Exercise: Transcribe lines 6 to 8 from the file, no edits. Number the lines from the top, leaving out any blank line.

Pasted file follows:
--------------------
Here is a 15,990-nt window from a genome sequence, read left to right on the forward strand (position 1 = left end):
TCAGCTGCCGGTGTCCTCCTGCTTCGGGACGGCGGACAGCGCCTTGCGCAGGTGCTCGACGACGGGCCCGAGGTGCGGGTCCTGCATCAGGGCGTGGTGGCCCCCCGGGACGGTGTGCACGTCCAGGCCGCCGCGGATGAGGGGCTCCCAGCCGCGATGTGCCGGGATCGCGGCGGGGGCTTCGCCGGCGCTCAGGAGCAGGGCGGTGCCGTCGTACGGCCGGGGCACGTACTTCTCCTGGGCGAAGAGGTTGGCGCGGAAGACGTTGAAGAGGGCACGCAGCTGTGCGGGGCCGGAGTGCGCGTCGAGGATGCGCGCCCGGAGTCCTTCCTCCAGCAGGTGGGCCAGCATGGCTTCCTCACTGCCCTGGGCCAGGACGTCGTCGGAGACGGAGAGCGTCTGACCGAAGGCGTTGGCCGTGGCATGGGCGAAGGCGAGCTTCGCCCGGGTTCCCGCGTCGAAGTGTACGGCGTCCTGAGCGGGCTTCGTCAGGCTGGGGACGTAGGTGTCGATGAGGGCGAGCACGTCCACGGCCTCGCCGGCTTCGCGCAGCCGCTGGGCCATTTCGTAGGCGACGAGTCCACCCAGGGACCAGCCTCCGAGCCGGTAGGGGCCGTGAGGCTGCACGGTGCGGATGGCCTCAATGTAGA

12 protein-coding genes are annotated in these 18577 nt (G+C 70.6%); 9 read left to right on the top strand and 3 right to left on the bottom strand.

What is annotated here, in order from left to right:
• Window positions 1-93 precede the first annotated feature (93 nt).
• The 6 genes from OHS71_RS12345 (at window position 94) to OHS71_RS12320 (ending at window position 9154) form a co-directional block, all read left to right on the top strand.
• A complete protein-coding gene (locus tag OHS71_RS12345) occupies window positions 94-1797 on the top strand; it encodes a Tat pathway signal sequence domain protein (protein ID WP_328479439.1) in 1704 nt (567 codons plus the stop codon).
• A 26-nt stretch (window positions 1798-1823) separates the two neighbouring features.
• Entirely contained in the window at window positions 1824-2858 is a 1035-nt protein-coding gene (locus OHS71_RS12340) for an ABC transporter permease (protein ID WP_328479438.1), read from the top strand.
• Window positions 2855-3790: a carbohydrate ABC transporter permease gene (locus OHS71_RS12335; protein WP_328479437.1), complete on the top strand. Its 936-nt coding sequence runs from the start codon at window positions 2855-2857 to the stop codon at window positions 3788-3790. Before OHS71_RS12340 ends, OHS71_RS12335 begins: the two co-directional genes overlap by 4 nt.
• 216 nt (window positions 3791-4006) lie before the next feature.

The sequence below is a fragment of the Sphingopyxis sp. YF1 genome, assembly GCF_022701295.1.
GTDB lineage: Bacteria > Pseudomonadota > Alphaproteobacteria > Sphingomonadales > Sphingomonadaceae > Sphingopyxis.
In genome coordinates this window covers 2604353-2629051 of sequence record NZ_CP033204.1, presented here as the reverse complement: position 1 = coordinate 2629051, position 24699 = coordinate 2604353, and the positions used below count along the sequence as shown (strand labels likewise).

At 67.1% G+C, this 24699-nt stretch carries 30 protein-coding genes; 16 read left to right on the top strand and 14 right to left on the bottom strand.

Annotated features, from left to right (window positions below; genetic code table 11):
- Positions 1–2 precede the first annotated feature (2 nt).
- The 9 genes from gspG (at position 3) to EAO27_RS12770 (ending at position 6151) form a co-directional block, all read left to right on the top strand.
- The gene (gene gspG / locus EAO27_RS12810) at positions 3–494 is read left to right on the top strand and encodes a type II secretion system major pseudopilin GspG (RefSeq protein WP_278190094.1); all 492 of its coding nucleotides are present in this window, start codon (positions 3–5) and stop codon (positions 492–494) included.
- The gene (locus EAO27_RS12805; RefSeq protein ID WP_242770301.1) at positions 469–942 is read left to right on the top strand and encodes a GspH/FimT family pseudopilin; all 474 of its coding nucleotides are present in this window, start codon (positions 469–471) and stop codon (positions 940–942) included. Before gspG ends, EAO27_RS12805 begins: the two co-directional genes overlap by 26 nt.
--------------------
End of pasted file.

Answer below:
• The 6 genes from OHS71_RS12345 (at window position 94) to OHS71_RS12320 (ending at window position 9154) form a co-directional block, all read left to right on the top strand.
• A complete protein-coding gene (locus tag OHS71_RS12345) occupies window positions 94-1797 on the top strand; it encodes a Tat pathway signal sequence domain protein (protein ID WP_328479439.1) in 1704 nt (567 codons plus the stop codon).
• A 26-nt stretch (window positions 1798-1823) separates the two neighbouring features.